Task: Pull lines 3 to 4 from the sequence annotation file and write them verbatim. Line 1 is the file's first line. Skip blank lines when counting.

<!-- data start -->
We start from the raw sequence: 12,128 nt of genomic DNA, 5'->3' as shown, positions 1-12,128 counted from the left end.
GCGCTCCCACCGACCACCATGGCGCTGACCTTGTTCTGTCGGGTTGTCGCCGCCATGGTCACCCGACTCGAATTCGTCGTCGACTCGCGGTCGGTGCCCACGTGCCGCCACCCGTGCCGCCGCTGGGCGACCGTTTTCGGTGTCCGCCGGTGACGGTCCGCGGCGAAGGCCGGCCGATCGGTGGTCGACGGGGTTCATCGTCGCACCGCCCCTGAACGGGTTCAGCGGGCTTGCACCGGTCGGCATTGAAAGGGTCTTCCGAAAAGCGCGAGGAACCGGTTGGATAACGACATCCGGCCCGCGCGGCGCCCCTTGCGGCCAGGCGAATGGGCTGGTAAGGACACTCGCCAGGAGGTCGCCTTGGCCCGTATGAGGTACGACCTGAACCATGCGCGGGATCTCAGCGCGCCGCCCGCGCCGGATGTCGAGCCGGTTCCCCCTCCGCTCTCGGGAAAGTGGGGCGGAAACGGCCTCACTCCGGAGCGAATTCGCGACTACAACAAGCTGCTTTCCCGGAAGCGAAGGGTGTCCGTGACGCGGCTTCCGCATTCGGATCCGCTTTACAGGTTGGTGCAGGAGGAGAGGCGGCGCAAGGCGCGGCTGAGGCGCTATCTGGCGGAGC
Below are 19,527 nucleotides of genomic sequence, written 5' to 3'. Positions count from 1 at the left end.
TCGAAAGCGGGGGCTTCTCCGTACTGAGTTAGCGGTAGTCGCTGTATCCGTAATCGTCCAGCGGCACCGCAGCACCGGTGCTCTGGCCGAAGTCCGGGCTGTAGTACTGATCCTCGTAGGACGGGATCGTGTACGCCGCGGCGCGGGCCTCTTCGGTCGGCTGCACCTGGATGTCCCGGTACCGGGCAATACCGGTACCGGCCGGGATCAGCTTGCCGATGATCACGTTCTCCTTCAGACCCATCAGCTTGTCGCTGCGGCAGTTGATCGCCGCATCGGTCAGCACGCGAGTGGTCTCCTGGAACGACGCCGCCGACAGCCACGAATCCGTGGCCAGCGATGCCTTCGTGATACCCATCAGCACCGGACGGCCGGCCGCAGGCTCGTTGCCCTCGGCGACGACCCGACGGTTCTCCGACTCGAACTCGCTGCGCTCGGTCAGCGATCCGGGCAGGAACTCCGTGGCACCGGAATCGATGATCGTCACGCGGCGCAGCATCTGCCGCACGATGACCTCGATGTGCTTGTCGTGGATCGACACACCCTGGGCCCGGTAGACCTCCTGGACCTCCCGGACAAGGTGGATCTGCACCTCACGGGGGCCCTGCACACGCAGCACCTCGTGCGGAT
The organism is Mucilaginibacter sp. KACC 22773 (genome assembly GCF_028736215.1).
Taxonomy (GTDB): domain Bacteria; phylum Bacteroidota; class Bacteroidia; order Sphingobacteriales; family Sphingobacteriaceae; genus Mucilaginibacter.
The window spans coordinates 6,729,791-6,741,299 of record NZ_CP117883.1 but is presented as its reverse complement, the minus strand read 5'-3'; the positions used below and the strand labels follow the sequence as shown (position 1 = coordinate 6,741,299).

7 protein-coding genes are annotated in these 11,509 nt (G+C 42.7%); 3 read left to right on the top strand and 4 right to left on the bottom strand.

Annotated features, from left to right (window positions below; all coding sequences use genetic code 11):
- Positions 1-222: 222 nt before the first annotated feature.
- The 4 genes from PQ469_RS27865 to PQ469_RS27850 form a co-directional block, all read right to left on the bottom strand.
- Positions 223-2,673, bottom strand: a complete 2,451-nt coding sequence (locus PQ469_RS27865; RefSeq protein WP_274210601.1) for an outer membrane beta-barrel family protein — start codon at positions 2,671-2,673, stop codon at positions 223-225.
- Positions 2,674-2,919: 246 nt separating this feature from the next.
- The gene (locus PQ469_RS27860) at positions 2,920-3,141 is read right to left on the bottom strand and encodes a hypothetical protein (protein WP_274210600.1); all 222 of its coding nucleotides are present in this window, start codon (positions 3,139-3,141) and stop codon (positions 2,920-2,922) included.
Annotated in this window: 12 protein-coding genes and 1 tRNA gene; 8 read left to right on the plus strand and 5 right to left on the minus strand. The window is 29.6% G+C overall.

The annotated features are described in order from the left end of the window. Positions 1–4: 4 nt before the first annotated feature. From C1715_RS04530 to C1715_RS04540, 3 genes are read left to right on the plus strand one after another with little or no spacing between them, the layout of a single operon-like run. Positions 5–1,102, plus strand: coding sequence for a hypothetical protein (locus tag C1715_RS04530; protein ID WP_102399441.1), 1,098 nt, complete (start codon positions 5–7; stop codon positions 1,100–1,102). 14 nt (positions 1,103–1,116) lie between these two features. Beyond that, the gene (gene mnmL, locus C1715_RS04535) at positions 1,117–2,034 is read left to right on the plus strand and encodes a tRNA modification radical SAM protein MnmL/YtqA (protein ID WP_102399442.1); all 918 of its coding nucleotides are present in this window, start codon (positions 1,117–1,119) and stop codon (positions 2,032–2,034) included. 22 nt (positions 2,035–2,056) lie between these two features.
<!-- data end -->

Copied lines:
Below are 19,527 nucleotides of genomic sequence, written 5' to 3'. Positions count from 1 at the left end.
TCGAAAGCGGGGGCTTCTCCGTACTGAGTTAGCGGTAGTCGCTGTATCCGTAATCGTCCAGCGGCACCGCAGCACCGGTGCTCTGGCCGAAGTCCGGGCTGTAGTACTGATCCTCGTAGGACGGGATCGTGTACGCCGCGGCGCGGGCCTCTTCGGTCGGCTGCACCTGGATGTCCCGGTACCGGGCAATACCGGTACCGGCCGGGATCAGCTTGCCGATGATCACGTTCTCCTTCAGACCCATCAGCTTGTCGCTGCGGCAGTTGATCGCCGCATCGGTCAGCACGCGAGTGGTCTCCTGGAACGACGCCGCCGACAGCCACGAATCCGTGGCCAGCGATGCCTTCGTGATACCCATCAGCACCGGACGGCCGGCCGCAGGCTCGTTGCCCTCGGCGACGACCCGACGGTTCTCCGACTCGAACTCGCTGCGCTCGGTCAGCGATCCGGGCAGGAACTCCGTGGCACCGGAATCGATGATCGTCACGCGGCGCAGCATCTGCCGCACGATGACCTCGATGTGCTTGTCGTGGATCGACACACCCTGGGCCCGGTAGACCTCCTGGACCTCCCGGACAAGGTGGATCTGCACCTCACGGGGGCCCTGCACACGCAGCACCTCGTGCGGAT